Final Walking in Spirit event attacts hundreds in Maskwacis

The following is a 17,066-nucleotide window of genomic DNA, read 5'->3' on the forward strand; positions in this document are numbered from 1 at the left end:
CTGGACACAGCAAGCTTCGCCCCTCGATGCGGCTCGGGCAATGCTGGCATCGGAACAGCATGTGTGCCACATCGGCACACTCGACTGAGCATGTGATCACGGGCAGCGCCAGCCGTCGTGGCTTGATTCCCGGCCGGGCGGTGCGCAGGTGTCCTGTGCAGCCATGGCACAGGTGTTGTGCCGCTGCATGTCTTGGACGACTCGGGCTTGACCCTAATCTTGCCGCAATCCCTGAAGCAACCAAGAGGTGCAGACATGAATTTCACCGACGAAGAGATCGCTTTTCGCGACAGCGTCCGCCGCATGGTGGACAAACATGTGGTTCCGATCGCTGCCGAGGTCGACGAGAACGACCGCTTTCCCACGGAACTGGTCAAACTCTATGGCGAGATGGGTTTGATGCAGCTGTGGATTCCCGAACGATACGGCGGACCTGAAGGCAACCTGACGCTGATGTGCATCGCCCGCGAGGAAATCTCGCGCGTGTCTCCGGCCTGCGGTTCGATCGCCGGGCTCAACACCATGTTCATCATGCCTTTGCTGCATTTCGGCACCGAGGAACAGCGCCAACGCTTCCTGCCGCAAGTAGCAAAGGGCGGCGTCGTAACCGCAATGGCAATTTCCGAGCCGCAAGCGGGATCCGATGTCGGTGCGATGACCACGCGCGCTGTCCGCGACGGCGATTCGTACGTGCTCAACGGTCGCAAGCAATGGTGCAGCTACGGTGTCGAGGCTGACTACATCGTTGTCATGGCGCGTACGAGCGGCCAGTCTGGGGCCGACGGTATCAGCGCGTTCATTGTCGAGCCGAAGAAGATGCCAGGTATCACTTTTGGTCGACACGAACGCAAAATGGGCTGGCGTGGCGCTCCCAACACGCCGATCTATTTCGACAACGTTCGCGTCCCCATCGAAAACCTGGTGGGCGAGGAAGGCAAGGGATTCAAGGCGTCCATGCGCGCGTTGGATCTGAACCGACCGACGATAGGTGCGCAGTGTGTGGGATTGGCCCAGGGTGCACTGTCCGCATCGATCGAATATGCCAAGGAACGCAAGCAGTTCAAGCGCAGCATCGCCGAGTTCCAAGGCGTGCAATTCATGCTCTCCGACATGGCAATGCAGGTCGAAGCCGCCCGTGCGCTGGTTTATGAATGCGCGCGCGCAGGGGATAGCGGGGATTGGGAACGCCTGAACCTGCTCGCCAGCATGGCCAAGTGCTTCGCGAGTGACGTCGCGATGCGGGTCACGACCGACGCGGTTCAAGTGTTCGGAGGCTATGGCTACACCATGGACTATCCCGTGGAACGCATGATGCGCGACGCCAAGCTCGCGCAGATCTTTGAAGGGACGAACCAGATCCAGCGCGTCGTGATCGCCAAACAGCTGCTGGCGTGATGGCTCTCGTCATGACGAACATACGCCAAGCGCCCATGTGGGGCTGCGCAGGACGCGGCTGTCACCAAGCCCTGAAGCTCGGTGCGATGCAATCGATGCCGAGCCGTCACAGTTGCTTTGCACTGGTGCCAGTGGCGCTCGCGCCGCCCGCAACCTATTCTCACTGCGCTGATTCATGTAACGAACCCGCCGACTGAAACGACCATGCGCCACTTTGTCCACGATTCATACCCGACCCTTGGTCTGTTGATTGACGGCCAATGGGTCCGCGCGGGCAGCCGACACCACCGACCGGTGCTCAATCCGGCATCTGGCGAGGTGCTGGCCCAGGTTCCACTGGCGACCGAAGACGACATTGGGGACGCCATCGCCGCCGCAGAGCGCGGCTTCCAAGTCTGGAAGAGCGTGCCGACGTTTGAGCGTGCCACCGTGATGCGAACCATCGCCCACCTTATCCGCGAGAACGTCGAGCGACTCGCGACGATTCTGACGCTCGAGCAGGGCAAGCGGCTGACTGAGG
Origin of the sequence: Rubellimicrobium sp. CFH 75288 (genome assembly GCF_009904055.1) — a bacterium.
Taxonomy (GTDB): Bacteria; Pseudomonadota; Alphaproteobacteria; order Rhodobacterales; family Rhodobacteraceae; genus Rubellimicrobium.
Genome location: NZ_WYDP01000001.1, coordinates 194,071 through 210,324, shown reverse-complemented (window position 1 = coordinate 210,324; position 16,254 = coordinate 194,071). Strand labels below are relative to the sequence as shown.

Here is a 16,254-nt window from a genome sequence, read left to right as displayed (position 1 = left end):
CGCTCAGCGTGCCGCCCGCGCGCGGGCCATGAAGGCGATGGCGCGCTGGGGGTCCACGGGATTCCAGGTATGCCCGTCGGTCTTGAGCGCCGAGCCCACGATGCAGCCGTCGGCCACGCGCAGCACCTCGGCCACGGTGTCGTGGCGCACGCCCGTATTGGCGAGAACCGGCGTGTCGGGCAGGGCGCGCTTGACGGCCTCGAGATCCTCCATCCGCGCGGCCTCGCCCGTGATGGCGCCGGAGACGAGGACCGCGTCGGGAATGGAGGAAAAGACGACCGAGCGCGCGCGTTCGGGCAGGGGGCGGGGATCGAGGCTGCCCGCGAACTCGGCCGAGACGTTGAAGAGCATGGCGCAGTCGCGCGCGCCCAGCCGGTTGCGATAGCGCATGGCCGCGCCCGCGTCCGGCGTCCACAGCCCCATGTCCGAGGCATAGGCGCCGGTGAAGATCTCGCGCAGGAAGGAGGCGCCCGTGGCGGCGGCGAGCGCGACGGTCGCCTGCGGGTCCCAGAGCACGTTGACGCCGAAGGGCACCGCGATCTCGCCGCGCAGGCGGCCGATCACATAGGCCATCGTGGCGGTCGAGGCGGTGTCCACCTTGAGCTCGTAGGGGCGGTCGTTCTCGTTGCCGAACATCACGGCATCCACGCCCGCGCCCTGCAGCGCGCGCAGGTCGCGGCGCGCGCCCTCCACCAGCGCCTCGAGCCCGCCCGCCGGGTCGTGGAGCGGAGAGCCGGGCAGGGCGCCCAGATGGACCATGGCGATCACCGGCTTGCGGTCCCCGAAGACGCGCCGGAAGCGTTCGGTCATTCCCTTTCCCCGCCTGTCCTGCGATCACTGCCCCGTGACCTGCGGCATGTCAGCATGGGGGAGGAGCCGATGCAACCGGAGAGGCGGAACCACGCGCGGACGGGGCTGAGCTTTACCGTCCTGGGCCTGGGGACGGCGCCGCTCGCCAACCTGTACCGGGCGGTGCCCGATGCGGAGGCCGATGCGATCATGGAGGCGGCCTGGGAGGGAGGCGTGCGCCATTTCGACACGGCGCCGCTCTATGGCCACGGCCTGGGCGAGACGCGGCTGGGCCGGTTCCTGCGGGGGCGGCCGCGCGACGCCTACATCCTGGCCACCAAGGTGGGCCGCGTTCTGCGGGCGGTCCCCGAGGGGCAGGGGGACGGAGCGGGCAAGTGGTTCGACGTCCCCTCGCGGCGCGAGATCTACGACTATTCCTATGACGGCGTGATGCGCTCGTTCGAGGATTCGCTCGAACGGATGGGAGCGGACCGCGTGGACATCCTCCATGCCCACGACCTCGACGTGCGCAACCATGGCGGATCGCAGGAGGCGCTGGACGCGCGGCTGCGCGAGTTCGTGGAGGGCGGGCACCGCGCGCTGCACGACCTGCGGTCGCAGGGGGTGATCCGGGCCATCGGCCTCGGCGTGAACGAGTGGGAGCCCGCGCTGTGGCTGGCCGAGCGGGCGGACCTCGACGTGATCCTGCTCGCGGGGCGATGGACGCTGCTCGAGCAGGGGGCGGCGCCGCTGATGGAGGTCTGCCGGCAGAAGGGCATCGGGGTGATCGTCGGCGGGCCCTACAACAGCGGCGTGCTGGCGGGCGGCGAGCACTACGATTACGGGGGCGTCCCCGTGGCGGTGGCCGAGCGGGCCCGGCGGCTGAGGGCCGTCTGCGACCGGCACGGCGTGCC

first_imgBrandi Morin APTN National NewsMASKWACIS, ALTA — Hundreds of people walked 17 kilometres in 30 degree temperatures for the fourth and final Walking in Spirit suicide awareness event in Maskwacis Thursday.Holding handmade signs with the names of loved ones who took their own lives, participants braved the scorching heat as a symbol of the pain each person who died  may have experienced in life.In the past three years, 60 people have taken their own lives in the community.The walk originally stemmed from the vision of Mason Buffalo who four years ago decided to take action against suicide that has hit the community hard in the last decade.He set out to walk from each of the four directions over four years and now believes a space has been made for changes to take form.“With our prayers sent from the four directions we lifted the cloud over Maskwacis,” said Buffalo.He said everyone struggles with mental illness and has dealt with some sort of trauma in their lifetime. He too fought his own demons and suffered from suicidal thoughts even in the recent past.“Even the last four years have been the worst. I used to turn to alcohol to not think about anything. But I’ve made a conscious decision to better my life and great opportunities have been coming to me,” he said.The efforts to combat suicide are not stopping here. He is advocating for a healing lodge to be built in the community.“If we had a treatment center here there will be people who will want to get help there. There’s usually waiting lists in other treatment centers and the ones who get in a lot of times are court ordered. The ones who can’t get in turn to suicide because they want to give up.”He said leadership of the four bands that make up Maskwacis are supportive of the idea.His father Patrick Buffalo, a council member at Samson Cree Nation in Maskwacis is also supportive, but said effective treatment plans need to be further explored.“We have a long ways to go in healing our community,” said Patrick. “I know for a fact that people can offer all sorts of programs but at the end of the day what is it that works?”Patrick is proud of his son for taking the lead on a grassroots level to tackle suicide. And said now people are more open to talk about it which wasn’t always the case.“This has been a problem for a long, long time. Mason took a huge leap in creating awareness but we need to continue creating awareness, educating, so that there are options and support mechanisms put in place so people can have someone to reach out to,” he said.Buffalo hopes a youth member of Maskwacis will carry on leading the walk in the years [email protected]last_img

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